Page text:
New Nisley playground taking shape
Nisley Elementary School students will have the playground of their dreams by the end of the year.
Students drew maps of their ideal playgrounds last school year to help shape the new playground’s blueprint. The final design includes picnic tables, an outdoor shade shelter with a concealed white board that can be unlocked for outdoor instruction, a cement chess board table, a revamped running path and a NEOS Wall: an outdoor, vertical electronic game system that consists of four panels, each with four lights that blink with different colors.
Up to four students at a time can play a game on the wall by running from panel to panel, hitting lights as they flicker in a particular color. One student would be assigned to hit the blue lights, another the green lights, and so on. The player with the most hits on his or her assigned color wins.
The NEOS Wall is expected to arrive March 18, and construction of the outdoor classroom will begin as soon as the ground thaws, according to Nisley Principal Curry Newton.
Two of the three fences around the play area already have been replaced, a basketball court with six hoops has been installed and installation of an irrigation system to prevent the school’s football field from turning into a duck pond every time the Grand Valley gets a downpour is in progress.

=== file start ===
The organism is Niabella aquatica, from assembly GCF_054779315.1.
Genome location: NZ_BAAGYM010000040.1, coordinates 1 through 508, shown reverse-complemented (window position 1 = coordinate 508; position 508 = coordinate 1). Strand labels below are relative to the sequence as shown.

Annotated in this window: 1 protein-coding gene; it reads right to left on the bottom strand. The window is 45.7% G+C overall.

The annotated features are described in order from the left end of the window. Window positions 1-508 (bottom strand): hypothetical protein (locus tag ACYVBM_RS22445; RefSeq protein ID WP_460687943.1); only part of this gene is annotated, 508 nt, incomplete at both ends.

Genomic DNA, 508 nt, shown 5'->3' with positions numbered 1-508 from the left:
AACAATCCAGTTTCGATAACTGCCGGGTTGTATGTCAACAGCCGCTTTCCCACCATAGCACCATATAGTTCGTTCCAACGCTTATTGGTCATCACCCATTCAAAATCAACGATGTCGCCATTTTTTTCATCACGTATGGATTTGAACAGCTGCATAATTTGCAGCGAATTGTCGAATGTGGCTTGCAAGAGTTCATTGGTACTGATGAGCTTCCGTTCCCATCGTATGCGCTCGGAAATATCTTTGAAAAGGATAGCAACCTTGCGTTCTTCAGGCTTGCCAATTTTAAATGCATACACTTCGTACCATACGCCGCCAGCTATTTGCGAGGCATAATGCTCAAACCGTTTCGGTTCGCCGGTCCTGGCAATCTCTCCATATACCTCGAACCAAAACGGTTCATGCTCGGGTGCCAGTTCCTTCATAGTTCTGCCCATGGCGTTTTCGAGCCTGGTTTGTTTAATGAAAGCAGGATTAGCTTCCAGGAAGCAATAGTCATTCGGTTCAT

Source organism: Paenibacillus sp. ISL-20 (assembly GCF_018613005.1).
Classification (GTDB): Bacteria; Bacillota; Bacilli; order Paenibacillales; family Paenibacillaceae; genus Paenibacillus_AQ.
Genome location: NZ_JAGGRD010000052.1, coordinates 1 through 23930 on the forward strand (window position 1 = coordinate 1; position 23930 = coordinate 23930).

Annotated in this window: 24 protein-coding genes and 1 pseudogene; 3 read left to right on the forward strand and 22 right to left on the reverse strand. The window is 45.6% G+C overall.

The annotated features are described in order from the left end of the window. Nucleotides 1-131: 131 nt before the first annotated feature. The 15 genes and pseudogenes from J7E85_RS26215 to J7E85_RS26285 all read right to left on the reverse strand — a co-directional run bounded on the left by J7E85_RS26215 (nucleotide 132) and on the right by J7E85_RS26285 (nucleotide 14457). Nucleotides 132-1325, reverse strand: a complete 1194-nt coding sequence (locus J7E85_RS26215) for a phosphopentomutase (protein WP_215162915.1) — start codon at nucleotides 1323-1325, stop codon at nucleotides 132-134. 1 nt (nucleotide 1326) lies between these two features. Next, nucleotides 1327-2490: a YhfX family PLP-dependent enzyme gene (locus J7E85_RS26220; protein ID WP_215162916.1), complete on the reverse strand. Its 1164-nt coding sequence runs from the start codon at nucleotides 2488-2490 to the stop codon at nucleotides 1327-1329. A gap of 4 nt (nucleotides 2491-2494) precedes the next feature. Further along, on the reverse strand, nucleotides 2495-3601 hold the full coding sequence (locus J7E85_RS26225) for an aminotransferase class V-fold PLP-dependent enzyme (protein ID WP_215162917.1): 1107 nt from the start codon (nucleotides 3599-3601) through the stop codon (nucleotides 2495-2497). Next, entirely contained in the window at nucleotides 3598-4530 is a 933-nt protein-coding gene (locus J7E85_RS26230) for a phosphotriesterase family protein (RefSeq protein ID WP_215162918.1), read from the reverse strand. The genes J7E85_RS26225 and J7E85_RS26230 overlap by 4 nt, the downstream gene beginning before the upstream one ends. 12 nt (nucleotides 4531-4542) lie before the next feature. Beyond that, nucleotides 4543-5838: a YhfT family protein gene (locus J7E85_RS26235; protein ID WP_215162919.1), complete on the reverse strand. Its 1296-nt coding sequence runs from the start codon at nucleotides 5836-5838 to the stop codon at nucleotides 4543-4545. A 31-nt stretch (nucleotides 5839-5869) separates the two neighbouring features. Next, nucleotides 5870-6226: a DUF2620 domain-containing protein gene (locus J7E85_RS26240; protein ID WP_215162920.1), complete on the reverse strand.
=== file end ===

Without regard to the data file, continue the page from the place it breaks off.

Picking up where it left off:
The playground was little more than a giant sandbox surrounded by crumbling cement curbs a couple years ago, according to Newton. There weren’t enough swings or activities to keep students entertained, and the cement curbs were a tripping hazard. There was nowhere to seek shade and few places to sit.
It was time for a change. So the school applied for and received a $13,500 grant in 2011 to design a new playground. The design was submitted to the Colorado Health Foundation, which awarded the grant for the design process. The foundation awarded the school an additional $275,000 in November to make the design a reality.
The entire remodeling project must be complete by the end of this October to comply with terms of the grant, which is the sole funding source for the project. Newton said students are excited for the project to be done so they can see their ideas come to fruition.
“We dreamed with our kids and our community, and they came up this,” Newton said. “They have buy-in; they can see it starting to happen.”